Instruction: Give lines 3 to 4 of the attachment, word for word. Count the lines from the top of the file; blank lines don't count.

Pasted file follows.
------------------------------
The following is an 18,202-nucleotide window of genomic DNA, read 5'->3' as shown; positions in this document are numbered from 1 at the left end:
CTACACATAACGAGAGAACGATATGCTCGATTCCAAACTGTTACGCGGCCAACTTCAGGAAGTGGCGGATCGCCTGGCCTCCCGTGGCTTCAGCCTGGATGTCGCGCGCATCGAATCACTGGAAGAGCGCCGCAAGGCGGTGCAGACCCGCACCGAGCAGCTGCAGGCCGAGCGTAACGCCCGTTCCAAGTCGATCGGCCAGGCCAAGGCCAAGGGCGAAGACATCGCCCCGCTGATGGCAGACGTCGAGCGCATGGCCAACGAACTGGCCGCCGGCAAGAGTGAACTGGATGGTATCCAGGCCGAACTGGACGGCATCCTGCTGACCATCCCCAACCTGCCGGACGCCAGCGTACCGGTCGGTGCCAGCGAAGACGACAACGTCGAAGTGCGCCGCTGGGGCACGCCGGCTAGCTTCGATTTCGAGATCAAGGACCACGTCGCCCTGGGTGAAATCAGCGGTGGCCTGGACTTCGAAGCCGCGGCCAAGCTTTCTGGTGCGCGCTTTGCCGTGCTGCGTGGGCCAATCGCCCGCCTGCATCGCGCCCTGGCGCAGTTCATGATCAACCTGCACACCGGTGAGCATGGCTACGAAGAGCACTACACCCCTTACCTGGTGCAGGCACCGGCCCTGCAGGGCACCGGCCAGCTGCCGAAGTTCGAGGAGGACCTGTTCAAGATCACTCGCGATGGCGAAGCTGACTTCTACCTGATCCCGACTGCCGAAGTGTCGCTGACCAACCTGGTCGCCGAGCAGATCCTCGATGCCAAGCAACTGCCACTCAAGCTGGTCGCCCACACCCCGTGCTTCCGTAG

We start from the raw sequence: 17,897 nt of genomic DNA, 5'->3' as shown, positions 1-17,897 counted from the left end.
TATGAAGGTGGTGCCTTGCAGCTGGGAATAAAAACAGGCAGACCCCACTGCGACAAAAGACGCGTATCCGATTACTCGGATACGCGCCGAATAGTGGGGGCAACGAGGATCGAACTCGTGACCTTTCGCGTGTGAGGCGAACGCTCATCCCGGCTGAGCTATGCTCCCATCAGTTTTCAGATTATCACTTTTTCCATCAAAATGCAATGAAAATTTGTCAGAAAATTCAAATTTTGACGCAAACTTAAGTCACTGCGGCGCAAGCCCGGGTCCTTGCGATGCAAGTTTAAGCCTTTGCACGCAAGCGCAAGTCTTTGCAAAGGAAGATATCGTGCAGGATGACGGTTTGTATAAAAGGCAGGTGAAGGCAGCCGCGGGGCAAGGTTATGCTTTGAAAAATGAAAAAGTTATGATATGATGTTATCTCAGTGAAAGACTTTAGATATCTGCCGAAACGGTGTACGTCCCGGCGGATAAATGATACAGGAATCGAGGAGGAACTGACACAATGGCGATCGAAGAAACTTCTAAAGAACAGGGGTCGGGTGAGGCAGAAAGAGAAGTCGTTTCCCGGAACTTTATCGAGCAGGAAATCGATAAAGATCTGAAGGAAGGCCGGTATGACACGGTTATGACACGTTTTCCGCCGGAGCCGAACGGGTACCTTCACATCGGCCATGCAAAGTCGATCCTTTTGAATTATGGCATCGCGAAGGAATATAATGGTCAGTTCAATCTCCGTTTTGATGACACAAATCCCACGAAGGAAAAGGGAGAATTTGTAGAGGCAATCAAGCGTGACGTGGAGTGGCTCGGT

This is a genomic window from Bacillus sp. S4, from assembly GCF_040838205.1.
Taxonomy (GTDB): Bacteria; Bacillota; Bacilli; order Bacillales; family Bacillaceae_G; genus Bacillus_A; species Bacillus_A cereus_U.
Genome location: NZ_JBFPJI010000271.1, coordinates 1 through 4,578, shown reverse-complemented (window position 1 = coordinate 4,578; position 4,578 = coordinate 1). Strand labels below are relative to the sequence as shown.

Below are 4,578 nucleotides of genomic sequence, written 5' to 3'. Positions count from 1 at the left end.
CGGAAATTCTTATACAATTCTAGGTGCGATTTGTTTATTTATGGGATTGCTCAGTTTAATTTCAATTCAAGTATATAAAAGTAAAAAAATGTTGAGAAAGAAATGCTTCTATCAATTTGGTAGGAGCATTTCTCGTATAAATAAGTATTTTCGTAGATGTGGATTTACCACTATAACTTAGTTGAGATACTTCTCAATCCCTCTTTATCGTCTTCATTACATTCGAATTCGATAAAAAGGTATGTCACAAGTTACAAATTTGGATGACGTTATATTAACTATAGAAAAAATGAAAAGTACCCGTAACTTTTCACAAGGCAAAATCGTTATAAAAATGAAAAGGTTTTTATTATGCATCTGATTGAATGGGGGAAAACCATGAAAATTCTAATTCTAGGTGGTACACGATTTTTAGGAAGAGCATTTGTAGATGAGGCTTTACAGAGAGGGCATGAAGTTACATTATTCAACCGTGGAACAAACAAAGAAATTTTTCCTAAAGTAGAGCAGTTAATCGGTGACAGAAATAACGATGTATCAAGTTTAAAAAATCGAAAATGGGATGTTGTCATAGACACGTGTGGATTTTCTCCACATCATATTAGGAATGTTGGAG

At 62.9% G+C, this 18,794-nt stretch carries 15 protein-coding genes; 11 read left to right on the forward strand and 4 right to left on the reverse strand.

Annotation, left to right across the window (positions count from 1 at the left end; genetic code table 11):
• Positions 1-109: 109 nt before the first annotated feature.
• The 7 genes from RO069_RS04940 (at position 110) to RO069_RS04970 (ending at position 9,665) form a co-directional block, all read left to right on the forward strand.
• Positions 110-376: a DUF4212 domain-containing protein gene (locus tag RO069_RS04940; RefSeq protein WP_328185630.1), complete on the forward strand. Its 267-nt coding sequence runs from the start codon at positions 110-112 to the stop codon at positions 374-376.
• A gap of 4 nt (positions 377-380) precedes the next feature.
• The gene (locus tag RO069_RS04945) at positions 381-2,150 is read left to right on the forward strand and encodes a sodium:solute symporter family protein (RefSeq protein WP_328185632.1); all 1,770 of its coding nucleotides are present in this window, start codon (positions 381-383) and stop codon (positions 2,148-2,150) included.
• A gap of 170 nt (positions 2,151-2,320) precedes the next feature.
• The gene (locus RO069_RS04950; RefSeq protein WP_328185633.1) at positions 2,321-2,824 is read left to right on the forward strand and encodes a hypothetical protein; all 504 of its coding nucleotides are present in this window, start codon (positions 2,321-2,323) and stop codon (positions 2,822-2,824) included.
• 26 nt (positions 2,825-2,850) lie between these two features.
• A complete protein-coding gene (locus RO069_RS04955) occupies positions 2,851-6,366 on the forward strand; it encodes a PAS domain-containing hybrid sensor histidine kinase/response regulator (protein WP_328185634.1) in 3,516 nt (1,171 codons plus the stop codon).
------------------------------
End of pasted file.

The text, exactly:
We start from the raw sequence: 17,897 nt of genomic DNA, 5'->3' as shown, positions 1-17,897 counted from the left end.
TATGAAGGTGGTGCCTTGCAGCTGGGAATAAAAACAGGCAGACCCCACTGCGACAAAAGACGCGTATCCGATTACTCGGATACGCGCCGAATAGTGGGGGCAACGAGGATCGAACTCGTGACCTTTCGCGTGTGAGGCGAACGCTCATCCCGGCTGAGCTATGCTCCCATCAGTTTTCAGATTATCACTTTTTCCATCAAAATGCAATGAAAATTTGTCAGAAAATTCAAATTTTGACGCAAACTTAAGTCACTGCGGCGCAAGCCCGGGTCCTTGCGATGCAAGTTTAAGCCTTTGCACGCAAGCGCAAGTCTTTGCAAAGGAAGATATCGTGCAGGATGACGGTTTGTATAAAAGGCAGGTGAAGGCAGCCGCGGGGCAAGGTTATGCTTTGAAAAATGAAAAAGTTATGATATGATGTTATCTCAGTGAAAGACTTTAGATATCTGCCGAAACGGTGTACGTCCCGGCGGATAAATGATACAGGAATCGAGGAGGAACTGACACAATGGCGATCGAAGAAACTTCTAAAGAACAGGGGTCGGGTGAGGCAGAAAGAGAAGTCGTTTCCCGGAACTTTATCGAGCAGGAAATCGATAAAGATCTGAAGGAAGGCCGGTATGACACGGTTATGACACGTTTTCCGCCGGAGCCGAACGGGTACCTTCACATCGGCCATGCAAAGTCGATCCTTTTGAATTATGGCATCGCGAAGGAATATAATGGTCAGTTCAATCTCCGTTTTGATGACACAAATCCCACGAAGGAAAAGGGAGAATTTGTAGAGGCAATCAAGCGTGACGTGGAGTGGCTCGGT